The second bill is filed by the officers of the Plan of Employees Representation. It recites that its members have oral contracts with the shipbuilding company under which they are employed there; that harmonious relations exist between the employees and the management; that all employees who have been on the payroll of the corporation over 60 days prior to an election and are of requisite age are eligible to vote and that 96 per cent. of the employees did vote at the last election of its officers; that they desire no change to be made in their status and no interference by the National Relations Board, but, on the contrary, desire to retain their individual rights and freedom in respect to bargaining with their employer; that the proposed hearings will impair the amicable relations between the employees and the employer and will do irreparable injury. The bill also alleges the unconstitutionality of the statute. The District Judge found the allegations of fact in the bills to be true. He also found that the plaintiffs would suffer irreparable injury if the proposed hearings were held and that there was no plain, adequate, and complete remedy at law.

Motions to dismiss in each case were filed by the defendants, and after hearing were denied by the District Judge. (D.C.) 15 F.Supp. 915. The present appeal, however, brings up only the orders granting injunctions.

The case is by no means of the first impression. Cases involving the powers and jurisdiction of the National Labor Relations Board have already arisen and been decided in the Second, Fourth, Fifth,...

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6 cases
  • Bethlehem Shipbuilding Corp. v. National LR Board
    • United States
    • United States Courts of Appeals. United States Court of Appeals (1st Circuit)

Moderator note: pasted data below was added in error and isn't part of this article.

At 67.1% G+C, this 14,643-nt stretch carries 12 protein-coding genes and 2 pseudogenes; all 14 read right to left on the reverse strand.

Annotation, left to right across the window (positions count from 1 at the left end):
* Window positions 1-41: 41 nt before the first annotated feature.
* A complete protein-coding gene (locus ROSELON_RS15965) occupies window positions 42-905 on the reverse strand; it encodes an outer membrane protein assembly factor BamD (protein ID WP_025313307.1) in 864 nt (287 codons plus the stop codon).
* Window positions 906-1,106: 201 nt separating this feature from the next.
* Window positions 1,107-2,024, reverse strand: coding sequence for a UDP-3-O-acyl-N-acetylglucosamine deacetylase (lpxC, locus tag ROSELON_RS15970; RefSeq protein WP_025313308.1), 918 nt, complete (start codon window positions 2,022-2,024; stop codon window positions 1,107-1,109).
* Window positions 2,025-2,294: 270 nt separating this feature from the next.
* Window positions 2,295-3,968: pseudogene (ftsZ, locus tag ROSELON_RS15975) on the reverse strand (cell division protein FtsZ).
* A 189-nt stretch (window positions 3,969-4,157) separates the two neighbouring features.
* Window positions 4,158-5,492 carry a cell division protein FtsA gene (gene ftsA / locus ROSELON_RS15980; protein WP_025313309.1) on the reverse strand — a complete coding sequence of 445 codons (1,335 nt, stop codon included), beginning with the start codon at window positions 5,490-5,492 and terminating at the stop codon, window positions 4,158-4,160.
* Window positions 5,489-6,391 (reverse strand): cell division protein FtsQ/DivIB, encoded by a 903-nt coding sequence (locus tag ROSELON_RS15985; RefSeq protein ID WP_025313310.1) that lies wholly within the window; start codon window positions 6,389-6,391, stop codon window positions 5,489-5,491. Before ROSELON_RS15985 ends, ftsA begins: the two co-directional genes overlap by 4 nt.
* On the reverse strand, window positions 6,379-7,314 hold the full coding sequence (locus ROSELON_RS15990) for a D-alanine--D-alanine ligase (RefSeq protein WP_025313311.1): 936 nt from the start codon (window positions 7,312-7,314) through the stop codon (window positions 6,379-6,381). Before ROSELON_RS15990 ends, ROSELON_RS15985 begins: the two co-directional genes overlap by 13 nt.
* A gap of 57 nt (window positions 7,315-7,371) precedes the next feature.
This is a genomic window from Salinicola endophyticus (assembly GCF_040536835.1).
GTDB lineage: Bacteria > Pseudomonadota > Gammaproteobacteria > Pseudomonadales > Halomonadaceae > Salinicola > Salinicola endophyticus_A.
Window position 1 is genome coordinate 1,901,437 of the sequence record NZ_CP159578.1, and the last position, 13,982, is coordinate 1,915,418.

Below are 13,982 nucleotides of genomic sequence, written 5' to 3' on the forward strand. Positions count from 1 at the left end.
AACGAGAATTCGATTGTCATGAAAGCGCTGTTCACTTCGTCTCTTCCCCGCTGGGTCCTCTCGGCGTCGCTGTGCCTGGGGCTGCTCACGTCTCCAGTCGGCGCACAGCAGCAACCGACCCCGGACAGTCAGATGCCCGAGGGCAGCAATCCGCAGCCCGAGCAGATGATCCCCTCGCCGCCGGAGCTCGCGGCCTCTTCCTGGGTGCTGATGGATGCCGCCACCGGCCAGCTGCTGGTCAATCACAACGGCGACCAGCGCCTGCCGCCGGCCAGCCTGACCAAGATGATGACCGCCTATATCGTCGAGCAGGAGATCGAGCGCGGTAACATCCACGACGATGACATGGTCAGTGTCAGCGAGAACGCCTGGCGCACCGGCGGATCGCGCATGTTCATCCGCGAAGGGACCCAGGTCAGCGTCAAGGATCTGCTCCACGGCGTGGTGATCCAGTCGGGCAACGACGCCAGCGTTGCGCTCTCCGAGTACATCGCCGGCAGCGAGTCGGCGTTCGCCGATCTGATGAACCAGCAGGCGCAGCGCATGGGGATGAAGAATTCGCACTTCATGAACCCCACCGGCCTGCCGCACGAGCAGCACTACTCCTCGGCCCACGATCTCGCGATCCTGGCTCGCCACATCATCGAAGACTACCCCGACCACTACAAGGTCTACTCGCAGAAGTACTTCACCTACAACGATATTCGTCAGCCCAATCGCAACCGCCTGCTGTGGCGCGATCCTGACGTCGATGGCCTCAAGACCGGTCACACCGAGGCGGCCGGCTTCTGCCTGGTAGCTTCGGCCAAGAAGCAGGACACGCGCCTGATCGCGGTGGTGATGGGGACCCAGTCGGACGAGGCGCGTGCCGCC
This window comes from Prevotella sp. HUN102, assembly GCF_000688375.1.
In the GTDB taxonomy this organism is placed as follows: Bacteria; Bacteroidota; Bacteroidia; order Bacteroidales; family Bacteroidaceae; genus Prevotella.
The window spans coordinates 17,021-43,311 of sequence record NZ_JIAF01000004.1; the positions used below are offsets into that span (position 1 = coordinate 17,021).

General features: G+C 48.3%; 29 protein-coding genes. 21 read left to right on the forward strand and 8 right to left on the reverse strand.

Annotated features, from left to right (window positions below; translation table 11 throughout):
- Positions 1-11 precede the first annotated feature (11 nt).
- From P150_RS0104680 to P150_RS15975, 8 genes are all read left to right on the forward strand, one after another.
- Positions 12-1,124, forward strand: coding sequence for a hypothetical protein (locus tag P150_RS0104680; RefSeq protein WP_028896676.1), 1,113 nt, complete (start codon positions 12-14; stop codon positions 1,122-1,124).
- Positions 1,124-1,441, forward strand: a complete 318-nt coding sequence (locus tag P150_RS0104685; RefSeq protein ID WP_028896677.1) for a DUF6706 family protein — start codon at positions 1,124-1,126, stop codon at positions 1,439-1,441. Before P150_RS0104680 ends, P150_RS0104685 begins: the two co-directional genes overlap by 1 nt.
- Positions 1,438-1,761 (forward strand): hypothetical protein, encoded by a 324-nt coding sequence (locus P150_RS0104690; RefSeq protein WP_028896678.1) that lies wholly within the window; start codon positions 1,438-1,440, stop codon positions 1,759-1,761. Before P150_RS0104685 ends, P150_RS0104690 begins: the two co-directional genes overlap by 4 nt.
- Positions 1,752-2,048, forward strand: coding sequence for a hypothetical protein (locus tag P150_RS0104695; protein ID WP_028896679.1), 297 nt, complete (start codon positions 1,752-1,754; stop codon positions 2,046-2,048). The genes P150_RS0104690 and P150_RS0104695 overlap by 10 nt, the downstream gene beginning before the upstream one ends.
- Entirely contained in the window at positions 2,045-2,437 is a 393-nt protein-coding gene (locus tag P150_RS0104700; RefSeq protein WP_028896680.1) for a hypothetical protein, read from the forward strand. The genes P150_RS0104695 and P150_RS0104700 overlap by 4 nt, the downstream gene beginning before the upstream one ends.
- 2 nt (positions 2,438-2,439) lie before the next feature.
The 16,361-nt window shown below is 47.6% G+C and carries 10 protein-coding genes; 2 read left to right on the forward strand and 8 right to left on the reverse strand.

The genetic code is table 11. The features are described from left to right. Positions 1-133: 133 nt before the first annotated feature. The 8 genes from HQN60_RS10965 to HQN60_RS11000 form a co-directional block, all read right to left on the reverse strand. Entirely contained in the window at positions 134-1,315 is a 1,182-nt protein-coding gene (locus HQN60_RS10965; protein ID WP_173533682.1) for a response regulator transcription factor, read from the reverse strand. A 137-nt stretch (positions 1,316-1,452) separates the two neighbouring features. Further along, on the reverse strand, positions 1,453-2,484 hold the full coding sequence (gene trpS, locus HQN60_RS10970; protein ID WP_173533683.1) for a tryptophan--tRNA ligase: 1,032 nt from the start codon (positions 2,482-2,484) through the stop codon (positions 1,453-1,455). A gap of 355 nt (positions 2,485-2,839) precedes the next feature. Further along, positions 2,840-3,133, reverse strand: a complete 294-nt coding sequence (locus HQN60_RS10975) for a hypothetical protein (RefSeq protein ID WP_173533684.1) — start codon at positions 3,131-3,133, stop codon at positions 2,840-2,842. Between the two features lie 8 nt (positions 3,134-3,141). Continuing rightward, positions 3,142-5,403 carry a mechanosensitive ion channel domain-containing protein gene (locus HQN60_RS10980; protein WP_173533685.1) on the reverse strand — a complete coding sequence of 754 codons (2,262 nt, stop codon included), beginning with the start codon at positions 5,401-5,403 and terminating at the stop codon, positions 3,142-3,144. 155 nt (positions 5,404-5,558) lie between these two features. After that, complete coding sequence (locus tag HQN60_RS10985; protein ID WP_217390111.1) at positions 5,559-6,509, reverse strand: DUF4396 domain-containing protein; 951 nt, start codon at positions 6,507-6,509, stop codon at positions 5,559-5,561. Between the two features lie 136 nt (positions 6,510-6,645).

• October 8, 1940
    ...District Court an injunction against the scheduled Board hearing, which injunction this court declined to vacate, Myers v. Bethlehem Shipbuilding Corp., 1 Cir., 88 F.2d 154; Id., 1 Cir., 89 F.2d 1000, but which the Supreme Court ultimately directed to be vacated as having been improvidently......
  • Myers v. Bethlehem Shipbuilding Corporation Same v. Kenzie
    • United States
    • United States Supreme Court
    • January 31, 1938
    ...the decrees therefor are still in efect. They were affirmed by the Circuit Court of Appeals for the First Circuit on Febru- ary 12, 1937. 88 F.2d 154. Petitions for a rehearing, based upon the conflict with the decisions of other circuit courts of appeals, were denied. And the court denied ......
  • United Ins. Co. of Chicago, Ill. v. Maloney
    • United States
    • California Court of Appeals
    • August 18, 1954
    ...reversing the decree of the District Court, 15 F.Supp. 915, which had been affirmed by the Circuit Court of Appeals for the First Circuit, 88 F.2d 154, the Supreme Court referred to the fact that the employer contended that it was not engaged in the type of commerce that would bring it with......
  • Robert Hawthorne, Inc. v. UNITED STATES DEPT. OF INT., Civ. A. No. 24195.
    • United States
    • U.S. District Court — Eastern District of Pennsylvania
    • March 28, 1958
    ...had erred in restraining Federal Power Commission hearings. In the latter it was decided that the Court of Appeals for the First Circuit, 88 F.2d 154, had erroneously held that a District Court, 15 F.Supp. 915, had jurisdiction to enjoin a National Labor Relations Board It is of particular ......